Press "Enter" to skip to content

Posts published in “Day: November 5, 2015”

Oregon and the EITC

From a report from the Oregon Center for Public Policy.

Oregon is in last place nationally when it comes to the share of families qualifying for the federal Earned Income Tax Credit (EITC) who claim it. That is costing the state's economy about $124 million a year in foregone federal dollars, according to the Oregon Center for Public Policy.

About a quarter of eligible Oregon working families do not claim the federal EITC, said the Center in a paper that analyzed the most recently available data, dating from 2012. This tax credit helps low-income households make ends meet, and enjoys bi-partisan support as an effective anti-poverty tool.

"Working families missing out on these federal work-support dollars have a harder time getting by," said Tyler Mac Innis, a policy analyst with the Center. "It also means fewer federal dollars ultimately flowing into businesses in communities throughout Oregon."

Oregon's poor performance in 2012 was not unusual. In the five years of available data (2008 through 2012) Oregon ranked no better than 48th among all states and the District of Columbia in terms of its EITC participation rate.

While the precise reasons why Oregon ranks so poorly are not altogether clear, research has shown that certain categories of working families are less likely to claim the credit, Mac Innis said. They include families who live in rural areas, are self-employed, do not have a qualifying child or are not proficient in English.

"It should be a priority of Oregon policymakers to make a state agency responsible for promoting the credit," Mac Innis said. "This is costing the state's economy millions in federal dollars and needlessly making life more difficult for families who are already hurting."

First take/pyramids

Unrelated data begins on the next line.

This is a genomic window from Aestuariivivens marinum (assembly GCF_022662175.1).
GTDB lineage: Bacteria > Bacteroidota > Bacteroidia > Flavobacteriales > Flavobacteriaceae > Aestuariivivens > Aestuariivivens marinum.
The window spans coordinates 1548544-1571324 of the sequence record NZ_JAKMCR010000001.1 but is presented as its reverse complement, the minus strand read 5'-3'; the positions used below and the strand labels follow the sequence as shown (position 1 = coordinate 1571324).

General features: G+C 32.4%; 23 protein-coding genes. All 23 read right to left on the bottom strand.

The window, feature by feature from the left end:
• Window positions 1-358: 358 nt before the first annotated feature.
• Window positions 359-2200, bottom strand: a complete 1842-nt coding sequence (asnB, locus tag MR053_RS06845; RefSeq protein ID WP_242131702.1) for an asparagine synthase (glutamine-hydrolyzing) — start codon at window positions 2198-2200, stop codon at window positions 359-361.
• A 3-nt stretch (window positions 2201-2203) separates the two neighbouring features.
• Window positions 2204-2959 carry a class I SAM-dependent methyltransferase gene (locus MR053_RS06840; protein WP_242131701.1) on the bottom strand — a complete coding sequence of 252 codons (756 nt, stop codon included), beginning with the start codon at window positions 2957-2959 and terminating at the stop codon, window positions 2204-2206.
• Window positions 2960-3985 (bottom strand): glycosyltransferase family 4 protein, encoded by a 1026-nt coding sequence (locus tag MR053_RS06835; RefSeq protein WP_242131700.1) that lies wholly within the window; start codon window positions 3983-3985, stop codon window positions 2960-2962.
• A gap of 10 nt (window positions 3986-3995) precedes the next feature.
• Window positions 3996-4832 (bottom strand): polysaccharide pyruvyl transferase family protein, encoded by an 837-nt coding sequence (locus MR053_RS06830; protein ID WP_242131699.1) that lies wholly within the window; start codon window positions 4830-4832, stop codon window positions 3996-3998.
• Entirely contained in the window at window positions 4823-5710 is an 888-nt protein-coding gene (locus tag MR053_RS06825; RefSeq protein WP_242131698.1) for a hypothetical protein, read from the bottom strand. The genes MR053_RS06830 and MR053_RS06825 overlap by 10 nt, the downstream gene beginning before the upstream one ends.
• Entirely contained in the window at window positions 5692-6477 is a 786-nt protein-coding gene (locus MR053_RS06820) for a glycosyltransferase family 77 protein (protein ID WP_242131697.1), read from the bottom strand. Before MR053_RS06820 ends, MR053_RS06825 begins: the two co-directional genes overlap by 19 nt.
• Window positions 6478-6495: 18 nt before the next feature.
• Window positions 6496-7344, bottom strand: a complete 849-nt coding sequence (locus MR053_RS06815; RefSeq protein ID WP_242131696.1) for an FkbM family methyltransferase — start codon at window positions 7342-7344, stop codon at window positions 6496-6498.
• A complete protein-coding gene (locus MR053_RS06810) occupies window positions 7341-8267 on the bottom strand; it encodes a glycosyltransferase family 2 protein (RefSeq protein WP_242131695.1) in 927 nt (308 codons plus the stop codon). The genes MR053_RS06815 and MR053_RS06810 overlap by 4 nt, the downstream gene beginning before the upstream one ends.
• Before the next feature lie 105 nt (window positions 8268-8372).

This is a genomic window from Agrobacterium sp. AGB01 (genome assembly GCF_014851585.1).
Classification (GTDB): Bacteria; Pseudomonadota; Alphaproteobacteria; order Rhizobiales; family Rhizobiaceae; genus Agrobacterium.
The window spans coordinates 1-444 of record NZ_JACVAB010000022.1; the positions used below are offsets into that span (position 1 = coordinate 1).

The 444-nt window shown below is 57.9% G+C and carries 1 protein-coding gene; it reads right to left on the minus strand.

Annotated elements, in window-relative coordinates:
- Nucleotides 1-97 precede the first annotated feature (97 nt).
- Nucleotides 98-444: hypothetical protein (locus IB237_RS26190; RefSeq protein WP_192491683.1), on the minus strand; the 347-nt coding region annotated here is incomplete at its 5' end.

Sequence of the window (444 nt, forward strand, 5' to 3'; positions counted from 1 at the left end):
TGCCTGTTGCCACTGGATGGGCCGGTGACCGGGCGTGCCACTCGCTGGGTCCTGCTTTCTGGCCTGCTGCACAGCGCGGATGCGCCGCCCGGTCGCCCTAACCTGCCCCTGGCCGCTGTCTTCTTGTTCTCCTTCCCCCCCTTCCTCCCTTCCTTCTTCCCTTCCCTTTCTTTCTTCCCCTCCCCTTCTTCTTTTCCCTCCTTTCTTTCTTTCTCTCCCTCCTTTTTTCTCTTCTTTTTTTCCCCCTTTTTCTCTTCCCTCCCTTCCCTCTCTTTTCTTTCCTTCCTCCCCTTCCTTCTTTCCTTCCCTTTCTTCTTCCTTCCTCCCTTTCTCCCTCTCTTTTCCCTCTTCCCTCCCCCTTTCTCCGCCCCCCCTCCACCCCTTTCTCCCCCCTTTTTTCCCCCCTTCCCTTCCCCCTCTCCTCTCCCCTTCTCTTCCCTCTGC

It's not directly relevant to the 2016 presidential race, but it does indicate the nature of the mental processes of a major candidate. The candidate is Republican Ben Carson, and the statement about the great pyramids in Egypt is this: “My own personal theory is that Joseph built the pyramids to store grain. Now all the archeologists think that they were made for the pharaohs’ graves. But, you know, it would have to be something awfully big if you stop and think about it. And I don’t think it’d just disappear over the course of time to store that much grain.” The only real-world statement in all that is "all the archaeologists think that they were made for the pharaohs’ graves," and they have reason for that: What was found inside. And what was found inside doesn't allow storage space for grain. And the massive scope of the project, over a long period of time, precludes a single person such as Joseph (of the Bible) being behind their construction, and almost requires that the actors be the kings of Egypt (the pharaohs). What does it say about the mental processes of this candidate that he has to make this kind of leap, over the long-standing judgment (which he acknowledges) of professionals who have studied the matter for so many years? Nothing good, when you're talking about a candidate for a job who would be reliant on assessing the professional views of people who know more than he could about the specifics of making the country work. You could fairly put this bit of pyramid power in the category (all by itself) of a disqualifier from the presidency. - rs (photo)